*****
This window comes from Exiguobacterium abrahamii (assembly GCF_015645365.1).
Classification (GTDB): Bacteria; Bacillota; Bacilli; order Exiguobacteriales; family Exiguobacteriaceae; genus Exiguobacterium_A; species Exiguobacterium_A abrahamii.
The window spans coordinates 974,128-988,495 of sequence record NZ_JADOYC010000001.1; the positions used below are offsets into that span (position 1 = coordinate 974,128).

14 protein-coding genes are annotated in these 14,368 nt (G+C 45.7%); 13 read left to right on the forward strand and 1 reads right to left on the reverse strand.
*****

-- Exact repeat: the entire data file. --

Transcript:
This window comes from Exiguobacterium abrahamii (assembly GCF_015645365.1).
Classification (GTDB): Bacteria; Bacillota; Bacilli; order Exiguobacteriales; family Exiguobacteriaceae; genus Exiguobacterium_A; species Exiguobacterium_A abrahamii.
The window spans coordinates 974,128-988,495 of sequence record NZ_JADOYC010000001.1; the positions used below are offsets into that span (position 1 = coordinate 974,128).

14 protein-coding genes are annotated in these 14,368 nt (G+C 45.7%); 13 read left to right on the forward strand and 1 reads right to left on the reverse strand.